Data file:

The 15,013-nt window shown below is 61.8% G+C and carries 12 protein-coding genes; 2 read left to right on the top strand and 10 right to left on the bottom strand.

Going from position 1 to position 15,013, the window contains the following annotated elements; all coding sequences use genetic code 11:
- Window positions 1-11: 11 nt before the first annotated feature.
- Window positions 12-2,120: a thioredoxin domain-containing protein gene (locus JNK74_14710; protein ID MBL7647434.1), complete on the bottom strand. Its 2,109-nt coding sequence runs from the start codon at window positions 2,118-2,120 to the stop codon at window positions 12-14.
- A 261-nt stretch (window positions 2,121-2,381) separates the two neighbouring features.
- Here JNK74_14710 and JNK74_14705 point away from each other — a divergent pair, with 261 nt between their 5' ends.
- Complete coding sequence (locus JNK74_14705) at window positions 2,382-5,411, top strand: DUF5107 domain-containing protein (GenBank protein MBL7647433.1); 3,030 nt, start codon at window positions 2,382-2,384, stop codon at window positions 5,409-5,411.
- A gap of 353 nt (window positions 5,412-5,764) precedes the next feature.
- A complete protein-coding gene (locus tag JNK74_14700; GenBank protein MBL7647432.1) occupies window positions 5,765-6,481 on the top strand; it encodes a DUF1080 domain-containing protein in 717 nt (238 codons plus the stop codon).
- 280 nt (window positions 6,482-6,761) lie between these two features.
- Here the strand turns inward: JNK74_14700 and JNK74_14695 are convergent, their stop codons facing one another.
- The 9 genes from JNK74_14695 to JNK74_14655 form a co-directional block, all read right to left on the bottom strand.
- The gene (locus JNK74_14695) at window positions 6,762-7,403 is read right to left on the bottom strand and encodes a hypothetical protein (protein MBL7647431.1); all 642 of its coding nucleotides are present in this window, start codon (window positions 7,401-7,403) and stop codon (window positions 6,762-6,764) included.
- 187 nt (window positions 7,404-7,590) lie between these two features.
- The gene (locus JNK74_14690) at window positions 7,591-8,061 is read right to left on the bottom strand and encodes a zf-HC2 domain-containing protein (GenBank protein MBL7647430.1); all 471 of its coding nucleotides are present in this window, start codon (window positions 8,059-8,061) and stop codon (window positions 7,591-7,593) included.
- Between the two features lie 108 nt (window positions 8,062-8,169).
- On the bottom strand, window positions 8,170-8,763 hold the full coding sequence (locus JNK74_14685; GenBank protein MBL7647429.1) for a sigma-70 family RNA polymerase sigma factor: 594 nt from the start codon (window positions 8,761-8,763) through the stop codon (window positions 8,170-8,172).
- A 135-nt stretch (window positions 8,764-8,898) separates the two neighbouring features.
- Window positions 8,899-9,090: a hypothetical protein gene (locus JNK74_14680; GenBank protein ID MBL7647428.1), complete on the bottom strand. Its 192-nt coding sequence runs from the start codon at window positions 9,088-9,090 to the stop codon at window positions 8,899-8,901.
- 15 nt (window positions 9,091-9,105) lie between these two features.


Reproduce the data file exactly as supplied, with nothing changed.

The 15,013-nt window shown below is 61.8% G+C and carries 12 protein-coding genes; 2 read left to right on the top strand and 10 right to left on the bottom strand.

Going from position 1 to position 15,013, the window contains the following annotated elements; all coding sequences use genetic code 11:
- Window positions 1-11: 11 nt before the first annotated feature.
- Window positions 12-2,120: a thioredoxin domain-containing protein gene (locus JNK74_14710; protein ID MBL7647434.1), complete on the bottom strand. Its 2,109-nt coding sequence runs from the start codon at window positions 2,118-2,120 to the stop codon at window positions 12-14.
- A 261-nt stretch (window positions 2,121-2,381) separates the two neighbouring features.
- Here JNK74_14710 and JNK74_14705 point away from each other — a divergent pair, with 261 nt between their 5' ends.
- Complete coding sequence (locus JNK74_14705) at window positions 2,382-5,411, top strand: DUF5107 domain-containing protein (GenBank protein MBL7647433.1); 3,030 nt, start codon at window positions 2,382-2,384, stop codon at window positions 5,409-5,411.
- A gap of 353 nt (window positions 5,412-5,764) precedes the next feature.
- A complete protein-coding gene (locus tag JNK74_14700; GenBank protein MBL7647432.1) occupies window positions 5,765-6,481 on the top strand; it encodes a DUF1080 domain-containing protein in 717 nt (238 codons plus the stop codon).
- 280 nt (window positions 6,482-6,761) lie between these two features.
- Here the strand turns inward: JNK74_14700 and JNK74_14695 are convergent, their stop codons facing one another.
- The 9 genes from JNK74_14695 to JNK74_14655 form a co-directional block, all read right to left on the bottom strand.
- The gene (locus JNK74_14695) at window positions 6,762-7,403 is read right to left on the bottom strand and encodes a hypothetical protein (protein MBL7647431.1); all 642 of its coding nucleotides are present in this window, start codon (window positions 7,401-7,403) and stop codon (window positions 6,762-6,764) included.
- 187 nt (window positions 7,404-7,590) lie between these two features.
- The gene (locus JNK74_14690) at window positions 7,591-8,061 is read right to left on the bottom strand and encodes a zf-HC2 domain-containing protein (GenBank protein MBL7647430.1); all 471 of its coding nucleotides are present in this window, start codon (window positions 8,059-8,061) and stop codon (window positions 7,591-7,593) included.
- Between the two features lie 108 nt (window positions 8,062-8,169).
- On the bottom strand, window positions 8,170-8,763 hold the full coding sequence (locus JNK74_14685; GenBank protein MBL7647429.1) for a sigma-70 family RNA polymerase sigma factor: 594 nt from the start codon (window positions 8,761-8,763) through the stop codon (window positions 8,170-8,172).
- A 135-nt stretch (window positions 8,764-8,898) separates the two neighbouring features.
- Window positions 8,899-9,090: a hypothetical protein gene (locus JNK74_14680; GenBank protein ID MBL7647428.1), complete on the bottom strand. Its 192-nt coding sequence runs from the start codon at window positions 9,088-9,090 to the stop codon at window positions 8,899-8,901.
- 15 nt (window positions 9,091-9,105) lie between these two features.